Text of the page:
http://www.foxnews.com/us/2011/02/09/educating-children-evolution-home-s... Educating Our Children: The Evolution of Home Schooling
By Maggie Kerkman
... "We've become more experimental about the way we offer education to children,” says David Chard, Dean of the School of Education and Human Development at Southern Methodist University. "Many parents are able to provide strong educational opportunity for kids," he added.
But it’s not all about reading, writing and arithmetic. Chard said he worries home schooled students may be lacking in less tangible subjects, things like developing social or coping skills.
It amazes and amuses me that someone as knowledgeable about education as Mr. Chard and others are so concerned about homeschoolers developing social and coping skills outside of an established school. The questions that come to mind are:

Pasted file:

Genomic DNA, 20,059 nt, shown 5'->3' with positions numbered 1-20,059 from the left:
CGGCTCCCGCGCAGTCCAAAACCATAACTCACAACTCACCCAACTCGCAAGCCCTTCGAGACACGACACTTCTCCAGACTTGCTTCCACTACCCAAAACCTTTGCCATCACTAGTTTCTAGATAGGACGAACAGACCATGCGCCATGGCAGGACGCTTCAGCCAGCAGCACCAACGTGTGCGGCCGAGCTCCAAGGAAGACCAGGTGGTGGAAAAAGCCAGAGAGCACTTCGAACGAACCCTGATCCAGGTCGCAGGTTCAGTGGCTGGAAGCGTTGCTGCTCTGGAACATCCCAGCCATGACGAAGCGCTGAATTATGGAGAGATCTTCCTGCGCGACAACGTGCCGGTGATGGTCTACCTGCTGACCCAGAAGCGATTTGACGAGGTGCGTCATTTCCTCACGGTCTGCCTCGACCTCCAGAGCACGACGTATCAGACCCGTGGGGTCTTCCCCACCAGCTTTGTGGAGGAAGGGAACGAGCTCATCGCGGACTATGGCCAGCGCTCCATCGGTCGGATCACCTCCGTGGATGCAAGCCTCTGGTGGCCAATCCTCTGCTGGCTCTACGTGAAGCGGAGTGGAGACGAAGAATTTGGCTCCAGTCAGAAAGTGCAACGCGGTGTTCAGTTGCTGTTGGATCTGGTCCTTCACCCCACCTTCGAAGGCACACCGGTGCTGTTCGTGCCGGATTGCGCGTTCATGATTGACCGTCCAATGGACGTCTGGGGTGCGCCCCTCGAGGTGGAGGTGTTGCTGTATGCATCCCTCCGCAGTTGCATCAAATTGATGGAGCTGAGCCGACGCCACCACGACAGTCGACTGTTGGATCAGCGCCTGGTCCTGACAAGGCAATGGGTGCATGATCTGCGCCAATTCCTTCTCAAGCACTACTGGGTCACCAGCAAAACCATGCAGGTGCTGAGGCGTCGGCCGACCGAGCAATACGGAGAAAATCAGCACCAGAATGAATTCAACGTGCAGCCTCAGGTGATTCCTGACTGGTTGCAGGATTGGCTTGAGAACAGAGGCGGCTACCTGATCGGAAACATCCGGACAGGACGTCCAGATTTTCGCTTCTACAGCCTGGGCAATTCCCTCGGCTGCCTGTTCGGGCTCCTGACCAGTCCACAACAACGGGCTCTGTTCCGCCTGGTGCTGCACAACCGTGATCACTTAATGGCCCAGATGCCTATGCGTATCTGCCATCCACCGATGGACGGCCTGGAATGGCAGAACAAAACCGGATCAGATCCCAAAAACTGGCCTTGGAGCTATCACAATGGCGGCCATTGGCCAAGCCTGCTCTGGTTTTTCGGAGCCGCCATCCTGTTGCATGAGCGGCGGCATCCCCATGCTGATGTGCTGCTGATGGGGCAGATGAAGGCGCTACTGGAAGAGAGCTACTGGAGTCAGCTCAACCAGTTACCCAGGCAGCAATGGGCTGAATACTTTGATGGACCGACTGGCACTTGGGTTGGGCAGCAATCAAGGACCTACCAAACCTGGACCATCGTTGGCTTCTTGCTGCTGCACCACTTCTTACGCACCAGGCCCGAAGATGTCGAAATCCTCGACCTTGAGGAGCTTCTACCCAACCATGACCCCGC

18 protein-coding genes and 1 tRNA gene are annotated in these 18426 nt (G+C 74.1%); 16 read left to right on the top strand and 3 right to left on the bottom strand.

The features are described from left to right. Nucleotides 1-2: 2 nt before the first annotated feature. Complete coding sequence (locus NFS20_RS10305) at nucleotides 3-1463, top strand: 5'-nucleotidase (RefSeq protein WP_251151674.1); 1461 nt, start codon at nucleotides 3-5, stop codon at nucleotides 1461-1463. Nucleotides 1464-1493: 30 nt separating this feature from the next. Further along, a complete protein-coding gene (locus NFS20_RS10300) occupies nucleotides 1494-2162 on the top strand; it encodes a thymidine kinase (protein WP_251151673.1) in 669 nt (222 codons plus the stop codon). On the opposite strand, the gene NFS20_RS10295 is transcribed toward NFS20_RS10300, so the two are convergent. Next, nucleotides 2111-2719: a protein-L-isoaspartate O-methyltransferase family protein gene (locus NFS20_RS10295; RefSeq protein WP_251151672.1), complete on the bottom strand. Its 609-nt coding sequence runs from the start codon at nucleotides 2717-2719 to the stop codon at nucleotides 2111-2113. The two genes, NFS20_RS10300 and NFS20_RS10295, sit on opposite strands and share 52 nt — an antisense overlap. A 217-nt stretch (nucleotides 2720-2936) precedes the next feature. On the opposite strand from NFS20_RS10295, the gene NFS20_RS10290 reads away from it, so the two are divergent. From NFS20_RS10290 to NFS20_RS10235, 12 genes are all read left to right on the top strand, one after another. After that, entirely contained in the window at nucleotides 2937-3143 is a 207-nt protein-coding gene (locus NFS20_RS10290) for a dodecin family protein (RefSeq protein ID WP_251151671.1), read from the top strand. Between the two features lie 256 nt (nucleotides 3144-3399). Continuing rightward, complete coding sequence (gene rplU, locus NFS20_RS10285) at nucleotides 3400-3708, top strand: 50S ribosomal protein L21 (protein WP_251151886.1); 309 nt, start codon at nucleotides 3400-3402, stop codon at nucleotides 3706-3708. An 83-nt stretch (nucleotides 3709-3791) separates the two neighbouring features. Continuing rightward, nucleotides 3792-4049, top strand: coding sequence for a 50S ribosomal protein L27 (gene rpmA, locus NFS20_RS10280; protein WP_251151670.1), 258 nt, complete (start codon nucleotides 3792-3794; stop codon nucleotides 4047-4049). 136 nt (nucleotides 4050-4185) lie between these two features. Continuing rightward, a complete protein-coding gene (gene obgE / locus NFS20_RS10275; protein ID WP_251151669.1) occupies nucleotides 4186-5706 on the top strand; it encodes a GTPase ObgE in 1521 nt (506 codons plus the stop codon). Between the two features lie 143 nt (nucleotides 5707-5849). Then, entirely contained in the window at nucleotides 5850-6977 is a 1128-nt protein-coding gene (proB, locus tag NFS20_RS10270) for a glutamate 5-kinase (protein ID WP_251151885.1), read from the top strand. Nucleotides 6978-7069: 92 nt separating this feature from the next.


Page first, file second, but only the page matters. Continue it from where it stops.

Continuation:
Why would anyone assume that homeschoolers tend to be anti-social?
How do schools provide instruction in social and coping skills- especially in ways that parents cannot?
How did people manage to learn social and coping skills before public education came along?
Do schools actually provide real life socialization, or is the socio-economic and age segregated dynamic of the school artificial and thus not really providing the best quality of socialization opportunities?
Have schools been proven, by the quality of their graduates, to be the best way for young people to learn social and coping skills?
It seems no matter how positive the article about home education, they always have to throw the S-word (inside homeschool joke) in, which IMO makes them look rather ignorant. As I have asked these questions many times in real life of people who have expressed this concern, and have yet to receive a sensible answer, I thought I'd pose it here at SI.